SUBJECT: Ph.D. Proposal Presentation
BY: Saswat Mishra
TIME: Wednesday, April 18, 2018, 11:00 a.m.
PLACE: Mirc, 102B
TITLE: Soft Material-Enabled Flexible Electronics for Disease Diagnostics, Therapeutic and Healthcare
COMMITTEE: Dr. Woon-Hong Yeo, Chair (ME)
Dr. Todd Sulchek (ME)
Dr. Peter Hesketh (ME)
Dr. Seung Woo Lee (ME)
Dr. Markondeya Raj Pulugurtha (ECE)


The United States healthcare costs are approaching half a trillion dollars annually while mortality rates continue to rise from neurodegenerative and systemic diseases. Preemptive and therapeutics care is an alternative to expensive surgeries in order to reduce costs. Popularity with wearable devices enables in vivo biosensing platforms, but the existing devices are heavy, rigid, and bulky which inherently disrupts high-quality data recording and causes discomfort. This proposal studies flexible mechanics and advanced materials for a miniaturized, soft material platform integrated with open-mesh, serpentine structures for extreme mechanical flexibility and stretchability.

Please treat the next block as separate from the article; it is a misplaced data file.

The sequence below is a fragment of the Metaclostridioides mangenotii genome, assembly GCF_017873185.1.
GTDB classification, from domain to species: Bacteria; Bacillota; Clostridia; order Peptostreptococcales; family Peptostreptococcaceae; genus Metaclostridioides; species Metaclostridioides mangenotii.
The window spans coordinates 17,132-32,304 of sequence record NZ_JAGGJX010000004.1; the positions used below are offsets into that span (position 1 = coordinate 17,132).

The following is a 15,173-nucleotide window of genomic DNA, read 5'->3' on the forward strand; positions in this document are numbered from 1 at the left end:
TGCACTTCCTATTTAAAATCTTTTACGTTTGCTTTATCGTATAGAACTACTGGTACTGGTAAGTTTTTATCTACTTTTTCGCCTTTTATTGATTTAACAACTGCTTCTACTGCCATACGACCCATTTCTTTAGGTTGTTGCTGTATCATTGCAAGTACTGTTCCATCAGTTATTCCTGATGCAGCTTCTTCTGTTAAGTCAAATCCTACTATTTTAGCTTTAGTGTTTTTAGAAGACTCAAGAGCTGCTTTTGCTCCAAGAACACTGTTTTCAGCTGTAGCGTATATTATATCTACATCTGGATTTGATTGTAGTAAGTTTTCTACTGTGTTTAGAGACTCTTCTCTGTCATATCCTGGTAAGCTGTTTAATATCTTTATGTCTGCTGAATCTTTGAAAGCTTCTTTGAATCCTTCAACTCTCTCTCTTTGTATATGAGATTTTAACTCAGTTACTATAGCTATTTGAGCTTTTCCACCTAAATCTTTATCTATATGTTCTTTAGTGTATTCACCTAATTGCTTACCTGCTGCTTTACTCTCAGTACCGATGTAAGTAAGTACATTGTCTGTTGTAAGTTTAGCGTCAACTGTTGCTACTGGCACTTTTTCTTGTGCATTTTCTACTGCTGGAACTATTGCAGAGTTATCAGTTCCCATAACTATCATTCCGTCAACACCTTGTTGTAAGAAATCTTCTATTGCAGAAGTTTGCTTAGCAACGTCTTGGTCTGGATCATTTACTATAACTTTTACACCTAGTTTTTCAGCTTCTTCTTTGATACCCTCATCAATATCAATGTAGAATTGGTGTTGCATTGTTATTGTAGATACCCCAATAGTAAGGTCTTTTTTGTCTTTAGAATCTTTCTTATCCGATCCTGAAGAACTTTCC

Preventative measures incorporate the meander structures with micromembrane-biosensors to analyze salivary biomarkers such as electrolytes, but the existing devices with rigid circuits and plastic sensors makes continuous monitoring difficult. Using a customized oral retainer with a low-profile, ion-selective electrode, we can detect concentrations of sodium and potassium ions as low as 1 µM in the human mouth for the diagnoses of chronic kidney failure.
However, preventative care is only half the problem for exorbitant health care costs so we dwelled into a wearable platform for ocular therapy systems enabled by electrooculograms. Our therapeutic platform aims to facilitate users from debilitating diseases such as Parkinson disease and convergence insufficiency. Our wearable “skin-like” electrodes enhance the recording and classification of ocular signals to control a wheelchair for Parkinson disease patients. Additionally, a similar platform enables us to record contrasting eye vergence motions with a virtual reality headset for home-based visual therapy.
In this proposal, a set of materials, mechanics, and system integration methods is presented and discussed to unite preemptive and therapeutic care using salivaomics and electrooculograms with wearable devices.